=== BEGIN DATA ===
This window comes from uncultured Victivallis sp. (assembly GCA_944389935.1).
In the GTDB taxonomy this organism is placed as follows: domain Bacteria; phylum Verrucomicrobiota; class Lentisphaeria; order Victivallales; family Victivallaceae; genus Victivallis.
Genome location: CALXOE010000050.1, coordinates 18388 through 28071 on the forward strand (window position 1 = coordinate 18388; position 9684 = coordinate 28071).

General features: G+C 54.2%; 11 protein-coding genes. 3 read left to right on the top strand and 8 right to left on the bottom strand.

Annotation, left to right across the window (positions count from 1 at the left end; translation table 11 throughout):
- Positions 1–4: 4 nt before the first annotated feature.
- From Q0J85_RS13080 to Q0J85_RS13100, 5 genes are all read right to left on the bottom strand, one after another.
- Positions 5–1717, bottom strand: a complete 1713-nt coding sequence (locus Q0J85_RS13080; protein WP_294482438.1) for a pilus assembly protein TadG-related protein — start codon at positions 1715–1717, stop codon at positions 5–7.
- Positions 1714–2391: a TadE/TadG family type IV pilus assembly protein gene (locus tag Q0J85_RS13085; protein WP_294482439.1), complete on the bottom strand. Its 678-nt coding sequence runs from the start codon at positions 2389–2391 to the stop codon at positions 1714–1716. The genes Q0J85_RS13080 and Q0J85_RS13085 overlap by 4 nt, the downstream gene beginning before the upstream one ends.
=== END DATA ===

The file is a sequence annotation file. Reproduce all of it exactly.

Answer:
This window comes from uncultured Victivallis sp. (assembly GCA_944389935.1).
In the GTDB taxonomy this organism is placed as follows: domain Bacteria; phylum Verrucomicrobiota; class Lentisphaeria; order Victivallales; family Victivallaceae; genus Victivallis.
Genome location: CALXOE010000050.1, coordinates 18388 through 28071 on the forward strand (window position 1 = coordinate 18388; position 9684 = coordinate 28071).

General features: G+C 54.2%; 11 protein-coding genes. 3 read left to right on the top strand and 8 right to left on the bottom strand.

Annotation, left to right across the window (positions count from 1 at the left end; translation table 11 throughout):
- Positions 1–4: 4 nt before the first annotated feature.
- From Q0J85_RS13080 to Q0J85_RS13100, 5 genes are all read right to left on the bottom strand, one after another.
- Positions 5–1717, bottom strand: a complete 1713-nt coding sequence (locus Q0J85_RS13080; protein WP_294482438.1) for a pilus assembly protein TadG-related protein — start codon at positions 1715–1717, stop codon at positions 5–7.
- Positions 1714–2391: a TadE/TadG family type IV pilus assembly protein gene (locus tag Q0J85_RS13085; protein WP_294482439.1), complete on the bottom strand. Its 678-nt coding sequence runs from the start codon at positions 2389–2391 to the stop codon at positions 1714–1716. The genes Q0J85_RS13080 and Q0J85_RS13085 overlap by 4 nt, the downstream gene beginning before the upstream one ends.